For the most part, Get Lonely
is one song – one long folk song about spending a month of a weekend indoors on your own, surveying each inch of your house until you have literally done everything except engage with your gutted brain. If you’re wondering why this record frustrates everyone you’ve talked to, it’s because this is the record where John Darnielle is staring, rather than thinking. This is the Mountain Goats record where every chord is much of a muchness, because John Darnielle spends most of it looking under chairs, which we often do for TV remotes and spare change, but rarely the way this man does – for people. “Is anyone out there?”, he shouts to the padding and the cushions. They are apologetic.
There’s only one moment on the record when, quite frighteningly, our residential agoraphobiac gets up from his living room, rises and becomes urgent – and even then, the moment is being imagined, not experienced. The opening lyric to “If You See Light”, a jitterbug of a song that keeps this sleepy record awake, is “When
the villagers come”. It’s not “they have come”. If you’ve ever had melodrama accidentally transpire in your head while you’re not paying attention to the workings of your mind, then “If You See Light” is for you, a ferocious, half stabilised piece of rock music about a moment you wish were happening – just because it’s any moment other than the long one you’re living through.
My favourite of these songs is “Woke Up New”, which literalises what I’ve said about the record: as far as Darnielle’s stories go, it’s one of the most minimal, a bottle show about walking around your house when there’s no one sitting at the kitchen table. Darnielle’s doing laps around the first floor of his house, for the audience: “and an astronaut could have seen the hunger in eyes from space”. Do you ever try to stop yourself from having a thought half way through having it? You probably have an audience too.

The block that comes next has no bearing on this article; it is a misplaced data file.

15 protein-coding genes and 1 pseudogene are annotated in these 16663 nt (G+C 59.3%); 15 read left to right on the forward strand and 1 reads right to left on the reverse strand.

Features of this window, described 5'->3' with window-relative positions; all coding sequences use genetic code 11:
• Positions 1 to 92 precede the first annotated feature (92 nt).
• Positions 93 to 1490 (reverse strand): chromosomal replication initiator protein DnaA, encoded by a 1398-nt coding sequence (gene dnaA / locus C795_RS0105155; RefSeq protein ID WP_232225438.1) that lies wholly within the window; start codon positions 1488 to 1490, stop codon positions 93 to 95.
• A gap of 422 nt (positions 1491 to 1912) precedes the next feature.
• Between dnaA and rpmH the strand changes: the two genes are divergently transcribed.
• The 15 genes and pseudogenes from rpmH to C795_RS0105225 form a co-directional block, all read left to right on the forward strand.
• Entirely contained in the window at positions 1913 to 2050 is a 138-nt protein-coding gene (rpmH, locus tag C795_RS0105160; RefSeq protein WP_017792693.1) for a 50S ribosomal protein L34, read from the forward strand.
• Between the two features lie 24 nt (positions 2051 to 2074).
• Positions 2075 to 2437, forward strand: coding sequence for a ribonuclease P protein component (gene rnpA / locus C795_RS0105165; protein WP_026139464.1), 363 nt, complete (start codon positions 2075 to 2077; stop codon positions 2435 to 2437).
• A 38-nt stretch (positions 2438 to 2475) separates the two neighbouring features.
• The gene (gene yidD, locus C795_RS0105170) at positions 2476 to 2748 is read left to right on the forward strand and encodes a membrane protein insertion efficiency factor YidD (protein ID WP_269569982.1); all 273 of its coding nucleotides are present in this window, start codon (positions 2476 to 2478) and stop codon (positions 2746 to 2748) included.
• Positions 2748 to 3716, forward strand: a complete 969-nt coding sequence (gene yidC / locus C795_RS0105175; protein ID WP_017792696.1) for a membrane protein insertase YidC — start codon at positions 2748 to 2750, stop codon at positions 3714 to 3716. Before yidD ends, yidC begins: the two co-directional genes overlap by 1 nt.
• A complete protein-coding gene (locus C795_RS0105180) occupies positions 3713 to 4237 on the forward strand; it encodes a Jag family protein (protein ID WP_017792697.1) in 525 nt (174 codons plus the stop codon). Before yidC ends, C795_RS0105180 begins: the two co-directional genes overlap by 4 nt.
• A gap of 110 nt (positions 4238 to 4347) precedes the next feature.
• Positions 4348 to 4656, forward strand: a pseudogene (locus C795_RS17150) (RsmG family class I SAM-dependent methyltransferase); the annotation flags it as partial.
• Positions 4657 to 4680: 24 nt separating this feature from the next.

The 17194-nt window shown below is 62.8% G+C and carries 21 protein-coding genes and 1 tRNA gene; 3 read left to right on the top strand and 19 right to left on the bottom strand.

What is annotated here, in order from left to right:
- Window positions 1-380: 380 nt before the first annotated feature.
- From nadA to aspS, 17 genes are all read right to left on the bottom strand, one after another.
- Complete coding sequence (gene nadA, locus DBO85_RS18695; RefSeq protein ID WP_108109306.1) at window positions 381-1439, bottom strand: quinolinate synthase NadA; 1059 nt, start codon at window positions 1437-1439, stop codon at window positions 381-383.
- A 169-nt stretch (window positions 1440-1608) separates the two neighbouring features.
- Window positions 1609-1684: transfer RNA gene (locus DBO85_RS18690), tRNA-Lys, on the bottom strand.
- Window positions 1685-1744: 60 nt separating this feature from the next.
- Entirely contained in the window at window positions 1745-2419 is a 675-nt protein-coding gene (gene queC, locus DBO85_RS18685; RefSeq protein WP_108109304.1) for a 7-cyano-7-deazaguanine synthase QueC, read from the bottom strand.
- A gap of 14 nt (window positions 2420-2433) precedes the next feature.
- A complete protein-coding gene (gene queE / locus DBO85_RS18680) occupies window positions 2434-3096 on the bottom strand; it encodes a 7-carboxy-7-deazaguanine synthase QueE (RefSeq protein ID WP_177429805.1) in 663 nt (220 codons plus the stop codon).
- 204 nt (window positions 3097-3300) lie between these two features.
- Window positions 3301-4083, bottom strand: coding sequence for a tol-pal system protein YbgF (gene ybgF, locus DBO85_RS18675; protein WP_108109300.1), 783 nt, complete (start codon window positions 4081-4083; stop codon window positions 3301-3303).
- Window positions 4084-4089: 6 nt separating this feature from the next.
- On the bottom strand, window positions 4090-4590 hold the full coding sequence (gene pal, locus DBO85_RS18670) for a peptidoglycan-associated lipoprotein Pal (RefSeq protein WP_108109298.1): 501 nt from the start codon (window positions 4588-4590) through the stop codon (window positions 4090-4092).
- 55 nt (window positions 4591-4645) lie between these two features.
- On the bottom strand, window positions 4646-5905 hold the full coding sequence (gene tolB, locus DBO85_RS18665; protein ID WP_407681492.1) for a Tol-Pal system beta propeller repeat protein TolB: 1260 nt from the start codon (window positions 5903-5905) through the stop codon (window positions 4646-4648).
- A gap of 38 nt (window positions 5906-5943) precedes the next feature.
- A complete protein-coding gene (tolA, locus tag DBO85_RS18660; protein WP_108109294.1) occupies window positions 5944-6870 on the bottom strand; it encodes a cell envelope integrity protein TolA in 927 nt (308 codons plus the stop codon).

Maybe people like Get Lonely
less because it’s a collection of dead end songs about not having stories to tell. “What do I do without you?” isn’t much of a story – in the space of this record, it’s a rhetorical question, but Darnielle is also asking it to you. It’s not character to character – it’s singer to listener. That’s the worst – that’s the reason I don’t stand in the front row at shows. What if the band make fun of me?
I think this is the best Mountain Goats album because it has the biggest return on similes: every half a minute Darnielle will connect one of his movements to a person, animal or object that he is “like”. Darnielle is the best at comparing bad situations to wishlists. My favourites are the ones that imply escapism, a place outside of these four walls where hands are held: “I leave the house as soon as it gets light outside / like a prisoner breaking out of jail”. That one happens in the space between futility and joy, which is Get Lonely
in a nutshell. Of course, like all Darnielle lyics, I don’t quite believe it’s based on fact – the idea that he’d leave the house at all during Get Lonely
’s runtime feels like a poetic lie. He couldn’t possibly leave the house that piano lives in.
It’s not all that nice to listen to. It’s called Get Lonely
. It’s the winner of Album With The Least Vocal Harmonies Ever. It exists accidentally on purpose, like a superhero revealing his secret identity to his crush. And you’ve heard it all before – just not this quiet.